Before 2020, very few of us spent much time worrying about pandemics. Now, we have all experienced — or are still experiencing — what it's like to have a pandemic affect our daily lives. As of November 2021, COVID-19 has killed over 5 million people and destroyed tens of trillions of dollars of economic value.
Despite how terrible COVID-19 has been for human health and the world economy, it's possible that a future pandemic could be even more devastating. This is why we think preparing for pandemics is among the best ways we can improve the long-term future.
Biosecurity, broadly defined, is a set of methods designed to protect populations against harmful biological or biochemical substances. This could refer to a wide range of biological risks, but this page is specifically focused on biosecurity that reduces global catastrophic biological risks (GCBRs). A GCBR is a biological event of unprecedented scale that poses a threat to humanity's survival or its long-term potential, such as a pandemic that kills a sizable fraction of the world's population.
Ensuring we are prepared for future pandemics could be a matter of life and death for humanity, making biosecurity a cause with an extremely large scale. Worryingly, much of this cause is neglected and there is significantly more we should be doing — especially as there are potentially tractable solutions we could pursue to make us safer. We therefore think biosecurity is a high-priority cause in which your support could make a significant difference.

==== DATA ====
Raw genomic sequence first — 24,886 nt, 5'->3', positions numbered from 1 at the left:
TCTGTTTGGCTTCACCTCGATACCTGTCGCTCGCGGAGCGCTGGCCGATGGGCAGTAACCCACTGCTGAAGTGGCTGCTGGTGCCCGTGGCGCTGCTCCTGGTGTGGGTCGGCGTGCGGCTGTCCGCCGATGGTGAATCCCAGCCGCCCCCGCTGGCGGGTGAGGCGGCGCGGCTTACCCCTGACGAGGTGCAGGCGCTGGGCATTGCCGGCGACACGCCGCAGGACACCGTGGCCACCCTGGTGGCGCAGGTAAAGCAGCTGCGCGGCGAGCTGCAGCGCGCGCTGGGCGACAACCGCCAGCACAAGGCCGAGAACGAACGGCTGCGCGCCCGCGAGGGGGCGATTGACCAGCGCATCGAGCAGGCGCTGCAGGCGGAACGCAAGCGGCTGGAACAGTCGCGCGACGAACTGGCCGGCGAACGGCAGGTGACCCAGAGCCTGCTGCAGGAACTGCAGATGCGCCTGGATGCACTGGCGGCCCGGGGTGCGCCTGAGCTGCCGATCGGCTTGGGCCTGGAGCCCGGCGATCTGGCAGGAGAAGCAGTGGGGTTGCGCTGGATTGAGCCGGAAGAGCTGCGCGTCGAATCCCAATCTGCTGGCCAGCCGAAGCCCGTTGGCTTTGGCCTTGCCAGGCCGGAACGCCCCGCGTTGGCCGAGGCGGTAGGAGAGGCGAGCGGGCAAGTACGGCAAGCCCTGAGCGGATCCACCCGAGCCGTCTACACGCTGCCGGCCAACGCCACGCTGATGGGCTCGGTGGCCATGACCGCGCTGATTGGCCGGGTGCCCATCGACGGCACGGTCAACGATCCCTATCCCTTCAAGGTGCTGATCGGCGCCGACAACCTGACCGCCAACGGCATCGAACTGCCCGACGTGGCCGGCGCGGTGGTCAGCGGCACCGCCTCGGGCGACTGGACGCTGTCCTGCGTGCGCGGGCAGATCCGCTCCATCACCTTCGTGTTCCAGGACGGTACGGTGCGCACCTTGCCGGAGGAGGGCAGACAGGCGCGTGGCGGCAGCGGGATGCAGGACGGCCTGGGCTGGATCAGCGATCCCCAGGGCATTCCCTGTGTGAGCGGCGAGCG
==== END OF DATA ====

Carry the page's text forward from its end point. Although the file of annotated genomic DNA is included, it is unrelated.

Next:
There are a number of different types of GCBRs. At the broadest level, we distinguish between two types of pandemics: one is posed by naturally occurring pathogens; the other is posed by human-engineered pathogens. Engineered pathogens can be further distinguished as being either accidentally or intentionally released.
The likelihood and potential for harm of these different kinds of pathogens vary, so we analyse the pandemics they may each cause below.
The deadliest event in recorded history was likely a natural pandemic: the bubonic plague ravaged Europe and parts of Asia and Africa between 1346 and 1353, killing an estimated 38 million people — roughly 10% of humans alive at the time.1
Natural pandemics pose a small but significant risk of killing a sizable fraction of the world's population, but a much smaller — 100 times as small — risk of killing everyone alive.
In an informal survey of participants at a 2008 conference about global catastrophic risks, the median respondent estimated that by 2100, a natural pandemic had a 60% chance of killing at least 1 million people, a 5% chance of killing at least 1 billion people, and a 0.05% chance of causing human extinction.2
This assessment is broadly in line with what independent lines of evidence suggest: that extinction from a natural pandemic is possible, but very unlikely for a couple of reasons.
But the above argument doesn't take into account that some aspects of modern living conditions are quite different from those prevailing over most of human history. Some parts of modern living put us at greater risk, but others decrease it.
Modern living conditions that increase risk include:
Modern living conditions that decrease risk include:
Taking all this into consideration, it's unclear whether our cumulative risk has increased or decreased. However, even if the risk has in fact increased, it likely hasn't done so to a degree that would put the above assessment in doubt. Therefore, while we still face considerable uncertainties surrounding the estimation of GCBRs from natural pathogens, our conclusion that risk is relatively low is reasonably robust.